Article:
It is a familiar scenario to any absent-minded traveller; one accidental packing mistake in your hand luggage, and you are suddenly forced to give up your innocent perfume bottle, knitting needle set, or expensive Swiss Army knife at security, unable to put it in the aeroplane hold and forced to leave it behind, usually in a rubbish bin.
Now, Marseille Provence airport is allowing frustrated passengers to beat the system, with six new ‘Tripperty boxes’ at security.
The boxes can be used by security staff to collect any otherwise-acceptable items that passengers have been forbidden from taking on their plane - such as tools, scissors, or bottles of liquids over 100ml.
The objects are collected each day, recorded, given a tracking number, and securely stored.
Passengers are then given a ticket with the number, allowing them to log on to the website box.tripperty.com, and select how they want to receive, or pick up, their object.
They can either choose to have it delivered to an address (€15 for an address in France), or pick it up at the airport on their return trip (€10). Passengers can also choose to give their object to charity if they no longer want it, if it would help someone else.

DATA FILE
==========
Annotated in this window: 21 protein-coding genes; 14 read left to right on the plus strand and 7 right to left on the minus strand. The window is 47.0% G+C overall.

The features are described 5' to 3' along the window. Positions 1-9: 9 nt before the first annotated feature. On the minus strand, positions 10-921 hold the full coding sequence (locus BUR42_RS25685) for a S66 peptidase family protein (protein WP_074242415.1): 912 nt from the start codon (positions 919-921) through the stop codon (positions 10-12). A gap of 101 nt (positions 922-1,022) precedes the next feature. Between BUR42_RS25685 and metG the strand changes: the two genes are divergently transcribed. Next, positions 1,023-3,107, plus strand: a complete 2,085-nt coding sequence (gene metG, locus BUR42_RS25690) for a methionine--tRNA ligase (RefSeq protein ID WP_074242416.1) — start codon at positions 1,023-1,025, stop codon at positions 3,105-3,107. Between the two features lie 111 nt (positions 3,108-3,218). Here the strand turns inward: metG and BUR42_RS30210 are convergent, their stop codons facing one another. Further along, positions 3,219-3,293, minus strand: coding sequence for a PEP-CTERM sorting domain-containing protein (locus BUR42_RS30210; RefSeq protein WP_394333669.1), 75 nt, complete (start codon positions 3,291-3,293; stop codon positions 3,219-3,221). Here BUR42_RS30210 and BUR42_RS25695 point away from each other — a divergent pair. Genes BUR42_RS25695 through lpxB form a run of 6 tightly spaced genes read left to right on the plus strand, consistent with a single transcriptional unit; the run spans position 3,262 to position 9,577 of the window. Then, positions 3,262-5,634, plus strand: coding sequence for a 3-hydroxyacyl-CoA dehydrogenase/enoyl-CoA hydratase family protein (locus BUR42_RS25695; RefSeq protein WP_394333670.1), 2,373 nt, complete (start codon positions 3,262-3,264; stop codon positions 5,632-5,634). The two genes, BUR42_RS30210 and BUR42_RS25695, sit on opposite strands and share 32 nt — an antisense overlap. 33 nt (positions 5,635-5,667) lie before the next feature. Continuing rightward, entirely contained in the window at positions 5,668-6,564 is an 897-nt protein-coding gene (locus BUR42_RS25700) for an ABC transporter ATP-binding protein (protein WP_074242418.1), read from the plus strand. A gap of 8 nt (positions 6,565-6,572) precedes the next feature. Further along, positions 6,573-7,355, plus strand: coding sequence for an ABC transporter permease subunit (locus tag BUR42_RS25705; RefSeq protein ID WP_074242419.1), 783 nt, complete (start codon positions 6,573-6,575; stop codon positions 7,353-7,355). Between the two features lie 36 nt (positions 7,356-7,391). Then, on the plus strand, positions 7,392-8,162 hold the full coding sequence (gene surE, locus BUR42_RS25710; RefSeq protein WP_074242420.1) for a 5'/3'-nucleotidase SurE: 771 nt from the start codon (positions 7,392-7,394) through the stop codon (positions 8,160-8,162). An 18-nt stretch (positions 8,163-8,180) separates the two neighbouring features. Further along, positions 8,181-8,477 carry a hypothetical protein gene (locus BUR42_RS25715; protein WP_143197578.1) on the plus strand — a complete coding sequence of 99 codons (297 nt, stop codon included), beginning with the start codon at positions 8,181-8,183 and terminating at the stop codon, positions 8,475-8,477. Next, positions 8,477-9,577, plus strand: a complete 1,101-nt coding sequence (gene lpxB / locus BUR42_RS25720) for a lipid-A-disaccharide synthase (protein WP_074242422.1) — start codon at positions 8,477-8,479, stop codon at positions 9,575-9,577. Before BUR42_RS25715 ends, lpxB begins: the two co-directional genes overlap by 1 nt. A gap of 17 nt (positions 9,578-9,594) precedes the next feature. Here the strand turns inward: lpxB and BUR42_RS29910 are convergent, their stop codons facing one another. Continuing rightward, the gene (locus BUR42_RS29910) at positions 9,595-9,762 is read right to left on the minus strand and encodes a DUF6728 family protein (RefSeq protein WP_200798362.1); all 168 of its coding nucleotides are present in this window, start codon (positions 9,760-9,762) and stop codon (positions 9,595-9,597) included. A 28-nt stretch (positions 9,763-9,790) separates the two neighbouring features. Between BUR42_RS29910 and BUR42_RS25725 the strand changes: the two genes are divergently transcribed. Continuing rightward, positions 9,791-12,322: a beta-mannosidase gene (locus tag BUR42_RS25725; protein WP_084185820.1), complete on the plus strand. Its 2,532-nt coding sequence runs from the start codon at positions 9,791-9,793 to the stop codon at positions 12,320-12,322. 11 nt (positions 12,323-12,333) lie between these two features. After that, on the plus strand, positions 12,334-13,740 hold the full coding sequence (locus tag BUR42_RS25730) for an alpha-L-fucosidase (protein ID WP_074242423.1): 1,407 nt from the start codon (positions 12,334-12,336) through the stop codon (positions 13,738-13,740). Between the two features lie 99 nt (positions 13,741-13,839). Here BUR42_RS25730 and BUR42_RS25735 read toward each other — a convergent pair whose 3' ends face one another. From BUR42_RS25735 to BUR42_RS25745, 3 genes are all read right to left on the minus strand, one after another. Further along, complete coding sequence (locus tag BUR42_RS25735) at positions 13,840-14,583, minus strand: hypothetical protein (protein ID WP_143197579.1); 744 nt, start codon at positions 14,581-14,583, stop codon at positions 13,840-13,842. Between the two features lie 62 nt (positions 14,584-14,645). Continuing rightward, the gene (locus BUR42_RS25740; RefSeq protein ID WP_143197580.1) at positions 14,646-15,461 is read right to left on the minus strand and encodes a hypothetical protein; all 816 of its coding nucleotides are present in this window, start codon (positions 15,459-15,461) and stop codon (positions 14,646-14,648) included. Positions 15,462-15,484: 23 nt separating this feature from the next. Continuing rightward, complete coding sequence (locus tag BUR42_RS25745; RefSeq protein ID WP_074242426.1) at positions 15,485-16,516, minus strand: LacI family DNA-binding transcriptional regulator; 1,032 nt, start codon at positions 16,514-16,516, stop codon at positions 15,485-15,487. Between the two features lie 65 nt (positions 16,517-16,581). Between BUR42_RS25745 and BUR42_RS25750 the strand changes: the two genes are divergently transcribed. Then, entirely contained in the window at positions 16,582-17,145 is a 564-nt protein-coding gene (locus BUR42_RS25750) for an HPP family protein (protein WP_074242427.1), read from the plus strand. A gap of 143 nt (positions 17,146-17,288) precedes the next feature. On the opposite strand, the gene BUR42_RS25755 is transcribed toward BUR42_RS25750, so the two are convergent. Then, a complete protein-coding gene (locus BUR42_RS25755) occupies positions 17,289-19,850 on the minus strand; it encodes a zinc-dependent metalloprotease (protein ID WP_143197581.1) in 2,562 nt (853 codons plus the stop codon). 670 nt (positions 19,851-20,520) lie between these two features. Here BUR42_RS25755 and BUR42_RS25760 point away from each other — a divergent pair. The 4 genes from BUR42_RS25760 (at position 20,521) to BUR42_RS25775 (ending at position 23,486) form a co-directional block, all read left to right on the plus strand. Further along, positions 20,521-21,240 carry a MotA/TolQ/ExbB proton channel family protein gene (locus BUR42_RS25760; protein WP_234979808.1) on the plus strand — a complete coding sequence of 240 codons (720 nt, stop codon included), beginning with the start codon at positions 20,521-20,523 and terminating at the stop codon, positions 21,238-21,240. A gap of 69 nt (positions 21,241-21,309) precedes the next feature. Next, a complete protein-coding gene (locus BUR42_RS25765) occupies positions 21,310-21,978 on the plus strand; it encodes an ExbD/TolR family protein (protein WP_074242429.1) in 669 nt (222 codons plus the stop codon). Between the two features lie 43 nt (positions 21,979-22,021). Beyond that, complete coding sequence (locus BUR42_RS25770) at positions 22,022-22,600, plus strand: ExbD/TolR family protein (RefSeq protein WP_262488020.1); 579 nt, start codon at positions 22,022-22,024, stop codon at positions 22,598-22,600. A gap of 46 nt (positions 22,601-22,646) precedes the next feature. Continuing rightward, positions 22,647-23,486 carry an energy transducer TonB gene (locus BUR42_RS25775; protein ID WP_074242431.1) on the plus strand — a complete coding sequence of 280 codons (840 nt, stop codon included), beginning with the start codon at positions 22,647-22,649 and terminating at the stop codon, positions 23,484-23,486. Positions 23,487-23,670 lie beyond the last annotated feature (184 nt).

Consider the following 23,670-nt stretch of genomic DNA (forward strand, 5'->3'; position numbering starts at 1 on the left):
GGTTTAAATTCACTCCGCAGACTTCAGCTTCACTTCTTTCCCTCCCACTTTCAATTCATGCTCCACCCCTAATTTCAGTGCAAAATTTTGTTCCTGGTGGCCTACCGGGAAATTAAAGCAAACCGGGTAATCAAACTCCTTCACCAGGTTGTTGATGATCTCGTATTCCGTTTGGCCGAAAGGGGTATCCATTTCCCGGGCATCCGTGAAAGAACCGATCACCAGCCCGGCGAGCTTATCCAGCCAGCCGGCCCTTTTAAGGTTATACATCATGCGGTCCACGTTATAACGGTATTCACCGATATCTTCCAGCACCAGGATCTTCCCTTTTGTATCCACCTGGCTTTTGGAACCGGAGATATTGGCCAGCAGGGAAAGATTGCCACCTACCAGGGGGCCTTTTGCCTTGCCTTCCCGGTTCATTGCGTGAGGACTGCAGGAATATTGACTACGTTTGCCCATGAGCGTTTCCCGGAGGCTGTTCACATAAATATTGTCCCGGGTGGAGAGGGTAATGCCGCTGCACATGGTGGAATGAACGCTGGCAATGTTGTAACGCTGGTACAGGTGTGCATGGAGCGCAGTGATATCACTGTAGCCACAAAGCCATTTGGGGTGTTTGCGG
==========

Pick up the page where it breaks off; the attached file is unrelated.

The Tripperty boxes, whose name is designed as a play on the words “trip” and “liberty”, are the brainchild of Caroline David and Yves Kerboriou, and the result of a project between the airport and French postal service, La Poste.
“I’ve seen situations where someone had a knife that was given to them by their grandfather, and was refusing to throw it away,” said co-inventor Kerboriou, speaking to French news source FranceInfo.
“I have also seen a child who wanted to take a plastic Star Wars sword on board the plane, and that caused such a drama. Before, there was no solution, people just had to throw their belongings away.”